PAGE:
Maksim Shmeljov photography

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23 Feb 2015Losing a job opened up a new perspective, but I had to work really hard

So, in the spring of 2009 I found myself feeling rich. I had a studio, lots of models and a considerable income on my hands. All in all, it gave me a really magical feeling, like anything was possible for me.

But all things come to an end.

At first, we didn’t get our salary for a couple of weeks at the newspaper, and then, one morning our director gathered the creative team and announced that our services will no longer be needed because the newspaper doesn’t exist anymore.

Of course, by then I already had thoughts that at some point I would have to abandon my career as a journalist in favor of photography. Frankly, I was already starting to get sick of writing for three years. But I couldn’t have imagined that it’s going to happen so soon.

In a snap of a finger I lost more than half of my income. Although it felt really frustrating I also experienced some kind of sheer joy, like I became free all of a sudden. Probably, this was a result of my subconscious desire to bid farewell to journalism and fully enter the world of exposures, diaphragms, flashes, soft boxes and models.

The beginning of my independent career can hardly be called easy. In May 2009 I had something around a thousand kroons in my pocket, and a few weeks until the next payments from stock websites. The only resource that I had then, was time. So I started working really hard.

I was waking up every day and working: a few hours of processing pictures, shooting in the studio or in the street, and after that back to processing.

Microstock photography websites are a really inert thing. You can’t expect to get twice as much money tomorrow for twice as much work done today. Growth is slow and gradual. The situation was also worsened by the fact that it was summer vacation season. In the summer stock websites always experience a decline in sales, which has naturally reflected on my income.

I didn’t have enough money. It was a moment when all of my work could’ve been undone in an instant and I would’ve been brought back right to nothing. I couldn’t possibly pay for the studio, and so I said that I am leaving. I didn’t have any clear plan of what to do next. Of course I wanted to do photography, but since I didn’t have any money and was under constant stress with shooting and processing, I decided to make this drastic decision. Evgeny Petrovich really saved me by understanding my situation and allowing me to pay my debt in parts. I had little time on my hands and was forced to act really quickly.

And so I began to work. Really hard. Every other summer month got me more money than the previous one, breaking the record. It was far from what photographers at Vogue are paid, probably, but I did manage to pay for the studio. Something else also became clear to me: stock websites always need new material. You won’t be able to upload a hundred, a thousand, a hundred thousand pictures and then retire under a palm tree on some beautiful island with a cocktail in one hand and keys to your white yacht in the other. Stock websites constantly demand new material. And if you relax for one moment, then your place will be immediately taken by other people, with a more entrepreneurial approach.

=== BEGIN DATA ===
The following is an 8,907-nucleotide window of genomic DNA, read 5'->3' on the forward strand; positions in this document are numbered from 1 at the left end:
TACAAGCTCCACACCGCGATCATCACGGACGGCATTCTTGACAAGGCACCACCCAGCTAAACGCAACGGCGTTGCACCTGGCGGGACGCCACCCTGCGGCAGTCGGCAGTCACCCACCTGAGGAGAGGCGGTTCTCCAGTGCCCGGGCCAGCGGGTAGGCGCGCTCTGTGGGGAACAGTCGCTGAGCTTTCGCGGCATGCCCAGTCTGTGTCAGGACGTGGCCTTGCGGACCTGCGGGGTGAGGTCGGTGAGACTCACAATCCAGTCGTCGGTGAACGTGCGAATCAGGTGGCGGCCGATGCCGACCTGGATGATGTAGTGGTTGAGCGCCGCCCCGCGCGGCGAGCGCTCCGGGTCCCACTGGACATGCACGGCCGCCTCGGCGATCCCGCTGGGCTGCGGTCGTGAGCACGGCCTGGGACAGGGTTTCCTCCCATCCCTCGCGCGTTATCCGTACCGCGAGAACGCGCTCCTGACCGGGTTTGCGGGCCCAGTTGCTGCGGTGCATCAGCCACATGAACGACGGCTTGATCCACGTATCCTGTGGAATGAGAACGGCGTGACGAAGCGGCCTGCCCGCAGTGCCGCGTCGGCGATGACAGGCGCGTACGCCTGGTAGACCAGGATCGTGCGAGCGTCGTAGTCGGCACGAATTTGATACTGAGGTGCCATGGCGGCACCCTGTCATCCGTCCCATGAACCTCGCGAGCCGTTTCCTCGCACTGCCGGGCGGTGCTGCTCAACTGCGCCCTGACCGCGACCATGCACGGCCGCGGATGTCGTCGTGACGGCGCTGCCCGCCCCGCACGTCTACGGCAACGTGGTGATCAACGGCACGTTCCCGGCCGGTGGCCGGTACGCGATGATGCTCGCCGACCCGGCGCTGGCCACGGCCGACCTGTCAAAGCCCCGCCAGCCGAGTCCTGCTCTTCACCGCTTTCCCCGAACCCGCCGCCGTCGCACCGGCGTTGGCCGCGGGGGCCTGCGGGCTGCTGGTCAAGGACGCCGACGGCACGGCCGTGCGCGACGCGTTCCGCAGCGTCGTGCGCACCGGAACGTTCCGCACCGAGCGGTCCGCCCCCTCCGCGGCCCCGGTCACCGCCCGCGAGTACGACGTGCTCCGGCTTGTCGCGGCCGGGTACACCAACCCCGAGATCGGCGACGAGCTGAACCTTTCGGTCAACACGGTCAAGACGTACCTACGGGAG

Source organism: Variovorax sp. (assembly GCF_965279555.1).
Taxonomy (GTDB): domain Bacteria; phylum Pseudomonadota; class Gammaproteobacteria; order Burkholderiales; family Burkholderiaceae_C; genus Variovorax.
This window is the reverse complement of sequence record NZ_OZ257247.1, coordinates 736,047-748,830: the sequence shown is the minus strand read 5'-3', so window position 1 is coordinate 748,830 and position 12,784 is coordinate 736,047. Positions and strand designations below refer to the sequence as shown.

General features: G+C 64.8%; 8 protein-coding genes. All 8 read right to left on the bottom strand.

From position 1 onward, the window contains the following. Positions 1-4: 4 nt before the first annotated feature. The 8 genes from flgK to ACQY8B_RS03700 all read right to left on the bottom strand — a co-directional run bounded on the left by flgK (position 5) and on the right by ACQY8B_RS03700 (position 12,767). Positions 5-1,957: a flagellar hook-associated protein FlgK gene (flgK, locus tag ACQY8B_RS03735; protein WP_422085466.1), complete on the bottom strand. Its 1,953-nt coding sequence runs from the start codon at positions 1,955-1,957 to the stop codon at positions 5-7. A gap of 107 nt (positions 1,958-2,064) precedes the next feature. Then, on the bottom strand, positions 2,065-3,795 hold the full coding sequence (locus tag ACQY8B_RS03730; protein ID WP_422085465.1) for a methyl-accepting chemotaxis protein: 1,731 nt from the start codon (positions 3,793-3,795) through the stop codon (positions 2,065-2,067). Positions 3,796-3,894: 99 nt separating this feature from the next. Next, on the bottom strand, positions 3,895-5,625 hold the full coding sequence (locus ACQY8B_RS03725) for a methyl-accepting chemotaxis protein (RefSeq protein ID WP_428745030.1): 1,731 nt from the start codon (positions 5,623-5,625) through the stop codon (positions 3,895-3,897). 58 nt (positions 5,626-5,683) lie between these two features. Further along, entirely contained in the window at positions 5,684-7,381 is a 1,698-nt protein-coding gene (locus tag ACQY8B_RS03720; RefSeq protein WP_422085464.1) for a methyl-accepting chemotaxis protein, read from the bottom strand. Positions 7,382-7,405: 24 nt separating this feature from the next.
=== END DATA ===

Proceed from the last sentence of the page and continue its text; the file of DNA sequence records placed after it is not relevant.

For example, as I am writing this, Shutterstock already has over 20 million pictures, with 67 000 new photos and illustrations uploaded last week only.

In 2009, it was still a bit easier, and I had more realistic chances of success. Nowadays this story could’ve probably ended with me sorrowfully waving my hand to a leaving train.

People who are new to this often ask me about income, and I do not hesitate to answer them. But keep in mind, that the potential level of income for a beginner has decreased by several times compared to 2009.

By the end of that summer I really started to think about how long can I work at this pace. Well, I can shoot a lot, but in terms of processing, there is a certain limit that couldn’t be exceeded by one person.

There is of course an option, when you wouldn’t want to do this kind of work at all. I started thinking about ways to improve the efficiency of my work. For example, leaving processing and uploading to someone else and focusing solely on shooting. Of course this plan was still far from implementation and it took me awhile to get this thing going.

In the fall of 2009 there was a lot of shooting, but also a lot of partying in the studio. These parties were supplied mainly by alcohol that was left over from my birthday or was given to me as a present. All of it was strategically relocated to Suur Sõemäe str. Now parties in the studio happen of very rare occasions, mainly during the Christmas season, but then, as I recall, almost every trip to the club began in the studio. I was a younger man then.

I think that I’ve accomplished a lot by now. I don’t like to brag, but the facts are stubborn things. I do not think that many people at this age are capable of getting back on their feet in little over three months after losing their job and supporting themselves even better than they used to.

But that’s not the most important things, I guess. I finally realized what I want to do in life. Maybe I was not at all professional back in those days, but I really loved my work and was rewarded every single for it.

There is still a lot to tell about my studio on Suur Sõemäe. There will be new partners, major renovations, the joy of meeting new people, and the bitterness of parting with old friends. One day, behind the door of the same room that I am sitting in right now, writing this, appeared a girl who was destined to become my wife. Apparently, for me, the whole world will be revolving around the same address...